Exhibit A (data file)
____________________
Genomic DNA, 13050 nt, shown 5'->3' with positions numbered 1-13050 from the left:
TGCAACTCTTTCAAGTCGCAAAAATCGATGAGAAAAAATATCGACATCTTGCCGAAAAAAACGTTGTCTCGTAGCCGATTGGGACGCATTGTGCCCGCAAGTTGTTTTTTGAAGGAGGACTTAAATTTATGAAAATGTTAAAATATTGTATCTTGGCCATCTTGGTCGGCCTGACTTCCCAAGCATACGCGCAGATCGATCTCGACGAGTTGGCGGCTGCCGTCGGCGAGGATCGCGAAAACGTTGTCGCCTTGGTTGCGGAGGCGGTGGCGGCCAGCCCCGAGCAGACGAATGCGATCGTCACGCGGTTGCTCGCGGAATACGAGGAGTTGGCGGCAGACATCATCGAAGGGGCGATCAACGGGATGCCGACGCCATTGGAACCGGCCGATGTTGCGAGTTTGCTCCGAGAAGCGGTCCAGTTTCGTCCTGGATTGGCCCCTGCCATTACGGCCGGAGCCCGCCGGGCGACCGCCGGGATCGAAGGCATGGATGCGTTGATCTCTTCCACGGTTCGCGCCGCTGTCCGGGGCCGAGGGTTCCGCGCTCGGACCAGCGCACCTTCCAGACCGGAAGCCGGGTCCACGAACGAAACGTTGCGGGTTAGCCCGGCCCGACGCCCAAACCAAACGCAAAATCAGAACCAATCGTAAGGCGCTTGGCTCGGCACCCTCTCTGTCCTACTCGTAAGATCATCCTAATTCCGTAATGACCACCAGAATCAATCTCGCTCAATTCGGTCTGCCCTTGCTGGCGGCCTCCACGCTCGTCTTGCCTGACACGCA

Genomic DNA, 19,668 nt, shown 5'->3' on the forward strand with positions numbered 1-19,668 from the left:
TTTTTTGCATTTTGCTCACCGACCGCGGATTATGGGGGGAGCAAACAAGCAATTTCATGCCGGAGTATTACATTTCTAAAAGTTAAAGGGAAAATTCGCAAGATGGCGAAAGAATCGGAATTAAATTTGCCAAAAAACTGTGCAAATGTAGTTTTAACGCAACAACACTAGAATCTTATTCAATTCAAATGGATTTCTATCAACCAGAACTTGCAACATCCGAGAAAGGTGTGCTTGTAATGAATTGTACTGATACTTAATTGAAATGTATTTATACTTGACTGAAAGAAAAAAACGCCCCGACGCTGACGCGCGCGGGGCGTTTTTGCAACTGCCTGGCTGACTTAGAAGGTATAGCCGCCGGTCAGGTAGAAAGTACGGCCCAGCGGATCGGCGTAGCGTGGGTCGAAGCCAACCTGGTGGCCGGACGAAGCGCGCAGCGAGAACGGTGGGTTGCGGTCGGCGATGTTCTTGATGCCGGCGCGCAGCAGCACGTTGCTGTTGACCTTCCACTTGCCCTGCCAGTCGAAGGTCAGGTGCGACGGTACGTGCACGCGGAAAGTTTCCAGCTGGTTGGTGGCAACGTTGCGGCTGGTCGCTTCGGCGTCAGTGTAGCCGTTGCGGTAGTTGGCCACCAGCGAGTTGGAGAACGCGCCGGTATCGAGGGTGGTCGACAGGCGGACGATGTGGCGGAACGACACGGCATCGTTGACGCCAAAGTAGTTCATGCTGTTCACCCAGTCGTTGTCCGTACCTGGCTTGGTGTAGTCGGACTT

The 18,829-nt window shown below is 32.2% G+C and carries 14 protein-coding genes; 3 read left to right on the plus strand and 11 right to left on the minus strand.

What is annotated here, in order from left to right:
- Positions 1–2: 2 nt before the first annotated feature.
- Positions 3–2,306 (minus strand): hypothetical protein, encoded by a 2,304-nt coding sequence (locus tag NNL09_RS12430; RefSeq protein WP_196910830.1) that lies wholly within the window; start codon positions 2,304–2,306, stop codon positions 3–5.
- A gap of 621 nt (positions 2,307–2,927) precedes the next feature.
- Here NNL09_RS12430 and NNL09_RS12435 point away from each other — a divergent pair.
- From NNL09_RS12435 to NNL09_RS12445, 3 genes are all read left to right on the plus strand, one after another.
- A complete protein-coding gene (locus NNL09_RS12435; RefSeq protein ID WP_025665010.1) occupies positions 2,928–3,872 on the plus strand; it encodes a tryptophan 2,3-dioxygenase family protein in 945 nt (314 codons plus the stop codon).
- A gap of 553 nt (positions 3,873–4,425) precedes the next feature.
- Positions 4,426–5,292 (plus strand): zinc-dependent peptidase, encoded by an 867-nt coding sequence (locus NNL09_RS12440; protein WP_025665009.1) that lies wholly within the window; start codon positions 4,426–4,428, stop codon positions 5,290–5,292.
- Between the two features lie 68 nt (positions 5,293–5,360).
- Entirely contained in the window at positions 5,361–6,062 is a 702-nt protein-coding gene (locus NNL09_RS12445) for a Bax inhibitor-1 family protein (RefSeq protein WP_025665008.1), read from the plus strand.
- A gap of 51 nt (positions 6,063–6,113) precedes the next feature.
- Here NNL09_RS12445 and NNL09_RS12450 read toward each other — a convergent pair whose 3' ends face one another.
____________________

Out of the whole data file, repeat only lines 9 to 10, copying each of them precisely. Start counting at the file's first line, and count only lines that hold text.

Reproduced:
- A gap of 621 nt (positions 2,307–2,927) precedes the next feature.
- Here NNL09_RS12430 and NNL09_RS12435 point away from each other — a divergent pair.